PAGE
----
Anglo-Dutch Wars

1652 to 1783
Dutch — versus — English

First Anglo-Dutch War, 1652-1654 Second Anglo-Dutch War, 1665-1667 Third Anglo-Dutch War, 1672 Fourth Anglo-Dutch War, 1770-1773

The Anglo-Dutch wars were all fought primarily over mercantile interests, and were entirely naval in character. At the time of the first three wars, Dutch was at the height of her power, having displaced Portugal as the main colonial trading power in Asia. The Dutch East India Company was extremely wealthy and powerful, and Britain was jealous for control of its American colonies. A secondary aspect of the war had to do with the republic/royalist split among the protestant governments of both Holland and England. The Anglo-Dutch conflict was therefore, essentially resolved by the elevation of William of Orange, a Stuart nephew, first to a position of power within the Dutch republic, and later to the throne of England. From that point, the countries were allies, and over time London, instead of the Netherlands became the center of commercial shipping.

First Anglo-Dutch War : 1652-1654

The First Anglo Dutch war was initiated by the English Commonwealth under Cromwell. During the civil war the Dutch merchant fleet had been honing in on Britain's trade in the Americas, so Britain declared that its colonies would only be allowed to trade with British ships. After much negotiation, this provoked an open war for which the Dutch were not fully prepared. The naval war continued for two years, and seriously impeded both countries shipping. After two years, there was no decisive winner, but both countries were exhausted by the struggle. Cromwell eventually decided that the two Puritan nations should be allies instead of antagonists and opened negotiations for peace.

DateBattle Summary
Battle of Goodwin Sands (First ) Dutch victory
Fought November 29, 1652, between a Dutch fleet of 95 sail, under Van Tromp, and an English fleet of 40 ships, under Blake. The Dutch were victorious, the English fleet being much cut up, and two ships captured.
Battle of Portland (First ) English victory
Fought February 18, 1653, between an English fleet of about 70 sail, under Blake, Deane and Monk, and a Dutch fleet of 73 ships, convoying 300 merchantmen, under Van Tromp, de Ruyter and Evetzen. In the early part of the engagement, which was very severely contested, three English ships were carried by the board, and that portion of the fleet which had come into action was nearly overwhelmed. At this crisis, however, the rest of the English ships engaged, the battle was restored, and the captured ships retaken. On the 19th the battle was renewed off the Isle of Wight, 5 Dutch ships being captured or destroyed. On the l0th the Dutch sheered off defeated, having lost during the three days' fighting, 11 men-of-war, 60 merchant ships, 1,500 killed and wounded and 700 prisoners. The English losses were also heavy.
Battle of Leghorn (First ) Dutch victory
Fought off Leghorn March 31, 1653, when six English ships, under Commodore Appleton, were destroyed by a Dutch fleet of 16 sail, under Admiral Van Gelen. Only a sloop escaped the destruction. Van Gelen was mortally wounded during the action.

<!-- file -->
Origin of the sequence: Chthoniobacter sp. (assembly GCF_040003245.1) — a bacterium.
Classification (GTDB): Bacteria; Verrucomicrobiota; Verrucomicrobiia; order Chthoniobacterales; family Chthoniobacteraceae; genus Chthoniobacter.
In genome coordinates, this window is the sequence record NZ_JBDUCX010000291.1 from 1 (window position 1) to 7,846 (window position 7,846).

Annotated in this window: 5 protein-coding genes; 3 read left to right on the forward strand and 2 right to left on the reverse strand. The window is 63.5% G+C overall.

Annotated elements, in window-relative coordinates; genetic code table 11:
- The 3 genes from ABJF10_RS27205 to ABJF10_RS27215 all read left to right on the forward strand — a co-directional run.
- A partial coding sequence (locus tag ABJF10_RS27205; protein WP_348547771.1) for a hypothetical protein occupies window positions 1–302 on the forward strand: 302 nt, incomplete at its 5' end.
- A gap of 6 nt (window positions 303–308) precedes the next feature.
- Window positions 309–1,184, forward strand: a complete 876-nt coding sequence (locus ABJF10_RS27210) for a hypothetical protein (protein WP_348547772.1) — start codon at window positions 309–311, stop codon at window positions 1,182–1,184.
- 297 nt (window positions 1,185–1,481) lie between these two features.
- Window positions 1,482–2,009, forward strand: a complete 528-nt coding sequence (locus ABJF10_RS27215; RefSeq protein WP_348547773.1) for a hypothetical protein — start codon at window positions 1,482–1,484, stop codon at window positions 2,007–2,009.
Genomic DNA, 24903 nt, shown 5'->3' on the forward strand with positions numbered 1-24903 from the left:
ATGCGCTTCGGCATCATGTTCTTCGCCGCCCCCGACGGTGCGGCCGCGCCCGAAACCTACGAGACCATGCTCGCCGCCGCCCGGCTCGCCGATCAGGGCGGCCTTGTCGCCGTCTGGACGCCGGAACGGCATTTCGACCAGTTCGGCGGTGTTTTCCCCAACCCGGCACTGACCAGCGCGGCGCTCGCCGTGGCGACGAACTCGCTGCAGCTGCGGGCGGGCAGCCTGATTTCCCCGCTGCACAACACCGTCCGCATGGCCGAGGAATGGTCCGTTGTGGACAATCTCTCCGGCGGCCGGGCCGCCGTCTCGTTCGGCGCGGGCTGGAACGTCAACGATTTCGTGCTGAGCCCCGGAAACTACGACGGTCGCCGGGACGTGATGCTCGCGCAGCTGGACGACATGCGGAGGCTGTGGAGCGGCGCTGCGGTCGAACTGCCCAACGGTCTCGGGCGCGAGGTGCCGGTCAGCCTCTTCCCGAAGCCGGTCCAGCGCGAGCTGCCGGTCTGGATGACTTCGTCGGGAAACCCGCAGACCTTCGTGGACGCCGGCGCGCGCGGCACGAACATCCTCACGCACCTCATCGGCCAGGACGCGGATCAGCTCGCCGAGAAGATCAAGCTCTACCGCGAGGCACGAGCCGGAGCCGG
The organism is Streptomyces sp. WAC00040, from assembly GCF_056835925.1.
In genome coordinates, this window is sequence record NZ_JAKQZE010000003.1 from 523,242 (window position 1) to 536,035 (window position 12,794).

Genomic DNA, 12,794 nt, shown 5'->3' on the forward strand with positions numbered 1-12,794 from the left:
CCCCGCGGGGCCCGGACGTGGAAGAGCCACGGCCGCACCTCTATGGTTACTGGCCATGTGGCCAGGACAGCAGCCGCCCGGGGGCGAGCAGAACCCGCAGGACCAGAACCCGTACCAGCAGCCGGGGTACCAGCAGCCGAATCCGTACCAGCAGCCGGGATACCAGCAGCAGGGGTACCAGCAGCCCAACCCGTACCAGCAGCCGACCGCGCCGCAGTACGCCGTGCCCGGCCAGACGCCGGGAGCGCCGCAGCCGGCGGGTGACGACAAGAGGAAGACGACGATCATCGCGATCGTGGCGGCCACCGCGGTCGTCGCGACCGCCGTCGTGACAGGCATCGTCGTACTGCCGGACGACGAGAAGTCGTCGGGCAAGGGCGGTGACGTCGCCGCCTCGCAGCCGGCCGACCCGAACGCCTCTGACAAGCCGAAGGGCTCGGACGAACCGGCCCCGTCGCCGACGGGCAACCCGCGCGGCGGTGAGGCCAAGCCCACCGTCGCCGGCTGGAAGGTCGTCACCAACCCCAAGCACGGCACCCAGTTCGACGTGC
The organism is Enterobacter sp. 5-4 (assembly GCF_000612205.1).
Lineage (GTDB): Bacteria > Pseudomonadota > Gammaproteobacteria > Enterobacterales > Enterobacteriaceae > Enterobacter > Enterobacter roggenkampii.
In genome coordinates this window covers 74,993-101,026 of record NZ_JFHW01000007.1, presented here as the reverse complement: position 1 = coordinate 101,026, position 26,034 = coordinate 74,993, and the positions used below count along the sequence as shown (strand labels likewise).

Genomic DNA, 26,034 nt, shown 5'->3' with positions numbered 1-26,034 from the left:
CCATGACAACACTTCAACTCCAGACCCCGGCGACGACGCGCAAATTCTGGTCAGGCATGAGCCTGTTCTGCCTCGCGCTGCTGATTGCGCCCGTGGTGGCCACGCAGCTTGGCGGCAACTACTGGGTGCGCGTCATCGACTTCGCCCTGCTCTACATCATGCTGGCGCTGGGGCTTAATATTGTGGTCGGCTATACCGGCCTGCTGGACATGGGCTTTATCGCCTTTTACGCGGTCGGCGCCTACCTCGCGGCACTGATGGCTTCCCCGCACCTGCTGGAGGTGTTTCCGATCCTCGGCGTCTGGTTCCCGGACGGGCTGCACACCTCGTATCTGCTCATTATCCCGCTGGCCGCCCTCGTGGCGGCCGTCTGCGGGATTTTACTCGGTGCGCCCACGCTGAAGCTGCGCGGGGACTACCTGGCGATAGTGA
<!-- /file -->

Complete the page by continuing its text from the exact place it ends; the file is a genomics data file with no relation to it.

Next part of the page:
Battle of Texel (First ) English victory
Fought June 2, 1653, between a British fleet, under Monk, and a Dutch fleet, under Van Tromp. The action was undecided, but on the following day, Monk having been reinforced by 18 ships, under Admiral Blake, renewed the attack, and signally defeated Van Tromp, with a loss of 11 ships and 1,300 prisoners taken, and 6 ships sunk. The British lost 20 ships and 363 killed and wounded.

Short Biography
Robert Blake Military commander turned admiral who took a leading role in the Anglo-Dutch Naval Wars.
Martin van Tromp Dutch Admiral who was a hero of the first Anglo-Dutch War.
Michiel de Ruyter Dutch naval hero of the Anglo-Dutch wars.
George Monck British General during the Commonwealth and Restoration periods. Negotiated restoration of Charles II.

Story Links
Book Links
Soldier and Sailor  in  Stories from English History, Part Third  by  Alfred J. Church
Dutch in the Medway  in  Stories from English History, Part Third  by  Alfred J. Church
The Beginning of New York  in  Story of the Thirteen Colonies  by  H. A. Guerber
Two Famous Admirals  in  The Awakening of Europe  by  M. B. Synge
De Ruyter  in  The Awakening of Europe  by  M. B. Synge
When Blake Whipped the Sea  in  The Boy's Book of Battles  by  Eric Wood

Second Anglo-Dutch War : 1665-1667

Like the first Anglo-Dutch war, the second war was provoked by the British, for essentially mercantile interests. Although Charles II did not particularly want war, some elements within his government were very aggressive and had designs on Dutch colonies in Africa and America. In order to provoke war, the British attacked Dutch trading posts in West Africa, and also took over New Amsterdam, the Dutch colony in the New York region. Although the early war went in favor of the English, the Great Plague and Great Fire of London severely weakened the English war effort, and eventually, they were forced to sue for peace.

DateBattle Summary
Battle of Southwoid Bay (Second ) English victory
Fought 1665, between the English fleet, under the Duke of York, and the Dutch fleet, under Admiral Opdam. The English were completely victorious, the Dutch losing 18 ships and 7,000 men. The English lost one ship only, and 700 men.